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Airline Safety – Is Your Flight Really Cleared for Take-Off?

plane.jpgIf you knew how many times you’ve been onboard a flight that should not have been allowed to leave the runway, chances are you’d be far more concerned about airline safety.

According to a study conducted by USA Today and released on February 2, there are an alarming number of flights with mechanical and safety problems that are given clearance to take off when they should have remained on the tarmac. The newspaper’s six-month study found that millions of air travelers were on approximately 65,000 commercial carrier flights that should never have left the ground because the planes had not been properly maintained.

The Federal Aviation Administration, (FAA), the government entity which oversees airline safety compliance, has fined or has proposed fines against 25 commercial air carriers totaling over $28 million. The fines are related to maintenance violations, and occurred over the past 6 years. The most egregious offenses were by Southwest Airlines, which was fined $7.5 million last March. The airline operated 46 aircraft on almost 60,000 flights during 2006 and 2007 without having them undergo mandatory fuselage inspections intended to detect cracks in the body of the planes. The FAA determined that 6 of the planes did have cracks in the fuselage – and also that even though Southwest was aware they had not followed the required inspection routines, they continued to operate the same 46 aircraft for an additional 1,451 flights.

“As a licensed pilot, I can assure you that these are some scary and blatantly shocking issues that are being reported,” says Bruce L. Scheiner, founder and Senior Attorney at the personal injury law firm that bears his name. “And sadly, the FAA does not always document each incident in which a plane with a potential safety issue related to shoddy maintenance has taken off. The potential for a tragic crash is overwhelming.”

The newspaper’s report goes on to say that the cause of the majority of the improper maintenance procedures stems from the airlines’ contracting with outside service providers to take care of aircraft repair work. The sheer numbers of planes, some of which have been in service for a considerable amount of time, make it impossible for the carriers to undertake all of the maintenance and repair issues in-house. Many carriers utilize overseas shops and mechanics that may be less than adequately trained to handle the job, the report says. Although the FAA is charged with overseeing all maintenance and repairs to the country’s fleet of aircraft, the research has indicated that their efforts are far from adequate. The Department of Transportation’s Inspector General, Calvin Scovel, has identified many serious maintenance deficiencies during the past nine years. In November, Scovel told a House subcommittee that it “may be months or even years” before FAA inspectors do an on-site review of a repair station after it’s approved for use by an airline. “As a result of FAA’s flawed approval and untimely inspection processes, maintenance problems either went undetected or reoccurred,” the inspector general said.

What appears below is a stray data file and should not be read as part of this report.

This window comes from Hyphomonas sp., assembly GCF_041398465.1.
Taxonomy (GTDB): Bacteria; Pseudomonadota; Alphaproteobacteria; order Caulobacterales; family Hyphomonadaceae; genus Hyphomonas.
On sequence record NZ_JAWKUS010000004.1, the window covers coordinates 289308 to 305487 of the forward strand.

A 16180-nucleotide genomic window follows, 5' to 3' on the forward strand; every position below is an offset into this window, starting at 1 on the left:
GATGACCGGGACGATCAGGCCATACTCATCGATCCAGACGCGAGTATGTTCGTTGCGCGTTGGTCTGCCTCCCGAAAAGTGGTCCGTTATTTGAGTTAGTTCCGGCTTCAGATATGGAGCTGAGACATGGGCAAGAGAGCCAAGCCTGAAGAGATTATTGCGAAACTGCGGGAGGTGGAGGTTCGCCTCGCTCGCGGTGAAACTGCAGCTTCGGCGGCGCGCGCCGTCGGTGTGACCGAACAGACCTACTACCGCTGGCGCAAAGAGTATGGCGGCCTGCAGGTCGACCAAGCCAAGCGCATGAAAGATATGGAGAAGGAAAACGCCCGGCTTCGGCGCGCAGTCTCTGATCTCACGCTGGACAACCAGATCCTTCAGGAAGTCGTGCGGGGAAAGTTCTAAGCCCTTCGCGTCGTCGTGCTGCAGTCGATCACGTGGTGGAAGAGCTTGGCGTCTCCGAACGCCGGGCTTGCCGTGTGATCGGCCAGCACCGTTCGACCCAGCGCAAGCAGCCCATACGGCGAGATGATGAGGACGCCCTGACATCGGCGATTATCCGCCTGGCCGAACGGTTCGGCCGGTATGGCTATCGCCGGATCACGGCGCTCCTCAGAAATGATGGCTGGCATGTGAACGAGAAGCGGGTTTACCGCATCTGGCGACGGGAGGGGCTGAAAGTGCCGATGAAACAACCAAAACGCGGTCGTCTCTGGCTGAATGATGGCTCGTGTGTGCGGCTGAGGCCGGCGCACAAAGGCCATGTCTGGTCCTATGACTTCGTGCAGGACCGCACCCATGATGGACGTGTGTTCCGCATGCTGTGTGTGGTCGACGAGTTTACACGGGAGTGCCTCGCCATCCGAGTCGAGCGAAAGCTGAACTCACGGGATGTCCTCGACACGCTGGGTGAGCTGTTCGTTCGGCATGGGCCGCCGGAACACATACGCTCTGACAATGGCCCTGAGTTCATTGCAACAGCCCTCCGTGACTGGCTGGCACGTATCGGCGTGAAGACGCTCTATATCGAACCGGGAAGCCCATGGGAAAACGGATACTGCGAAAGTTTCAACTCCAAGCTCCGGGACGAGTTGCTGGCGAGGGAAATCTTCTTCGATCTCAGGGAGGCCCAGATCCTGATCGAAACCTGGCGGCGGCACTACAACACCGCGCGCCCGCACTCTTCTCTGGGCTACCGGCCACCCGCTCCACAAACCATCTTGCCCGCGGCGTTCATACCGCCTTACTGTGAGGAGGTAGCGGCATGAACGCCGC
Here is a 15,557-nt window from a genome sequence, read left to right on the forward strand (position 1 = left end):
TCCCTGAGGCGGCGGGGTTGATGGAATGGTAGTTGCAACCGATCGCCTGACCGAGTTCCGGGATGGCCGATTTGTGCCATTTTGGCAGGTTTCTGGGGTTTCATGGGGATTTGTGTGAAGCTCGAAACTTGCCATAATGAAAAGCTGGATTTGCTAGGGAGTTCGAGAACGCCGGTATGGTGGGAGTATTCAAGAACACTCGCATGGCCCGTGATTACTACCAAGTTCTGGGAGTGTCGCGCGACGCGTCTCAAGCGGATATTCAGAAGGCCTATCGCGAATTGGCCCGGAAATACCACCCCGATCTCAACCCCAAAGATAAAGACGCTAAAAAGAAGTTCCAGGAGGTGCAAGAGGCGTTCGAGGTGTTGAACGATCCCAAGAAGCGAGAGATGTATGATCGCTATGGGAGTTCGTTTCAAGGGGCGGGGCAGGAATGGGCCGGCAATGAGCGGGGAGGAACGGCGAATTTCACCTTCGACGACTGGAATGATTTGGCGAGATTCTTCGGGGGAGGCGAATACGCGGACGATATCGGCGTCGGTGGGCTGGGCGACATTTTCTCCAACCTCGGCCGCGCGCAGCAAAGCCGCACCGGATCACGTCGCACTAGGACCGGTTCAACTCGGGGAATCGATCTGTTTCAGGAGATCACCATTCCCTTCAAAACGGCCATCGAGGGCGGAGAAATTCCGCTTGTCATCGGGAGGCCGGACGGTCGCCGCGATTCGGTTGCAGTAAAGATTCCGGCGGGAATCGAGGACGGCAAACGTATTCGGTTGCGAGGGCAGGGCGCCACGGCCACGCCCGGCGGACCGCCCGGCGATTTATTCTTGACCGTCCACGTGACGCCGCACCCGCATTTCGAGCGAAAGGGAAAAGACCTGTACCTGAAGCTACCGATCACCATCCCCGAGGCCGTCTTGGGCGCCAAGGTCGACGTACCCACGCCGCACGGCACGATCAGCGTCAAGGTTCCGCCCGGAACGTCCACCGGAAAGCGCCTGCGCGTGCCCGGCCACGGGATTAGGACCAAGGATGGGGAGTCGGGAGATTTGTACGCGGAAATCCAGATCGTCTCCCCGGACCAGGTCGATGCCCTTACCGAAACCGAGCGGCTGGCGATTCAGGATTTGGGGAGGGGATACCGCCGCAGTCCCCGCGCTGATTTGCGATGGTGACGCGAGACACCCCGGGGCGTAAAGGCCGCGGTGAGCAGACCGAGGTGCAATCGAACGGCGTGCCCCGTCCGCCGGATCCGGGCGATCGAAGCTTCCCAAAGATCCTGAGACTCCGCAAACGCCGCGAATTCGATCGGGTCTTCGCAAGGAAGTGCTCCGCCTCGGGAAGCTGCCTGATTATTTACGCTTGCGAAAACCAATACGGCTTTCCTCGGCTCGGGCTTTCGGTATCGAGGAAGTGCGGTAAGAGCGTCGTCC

Associates and Bruce L. Scheiner Personal Injury Lawyers, P.A. has a team of licensed pilots and credentialed investigators to aid in the fact-finding related to injuries caused by an aircraft crash. With nearly 40 years of personal injury trial experience and a history of fighting for justice on behalf of its clients, the firm is prepared to aggressively represent your legal rights should you or someone you love fall victim to an accident caused by an improperly maintained aircraft. For more details about the results we have achieved for our clients, visit www.focusedonjustice.com, or call 1-800-Dial-BLS.

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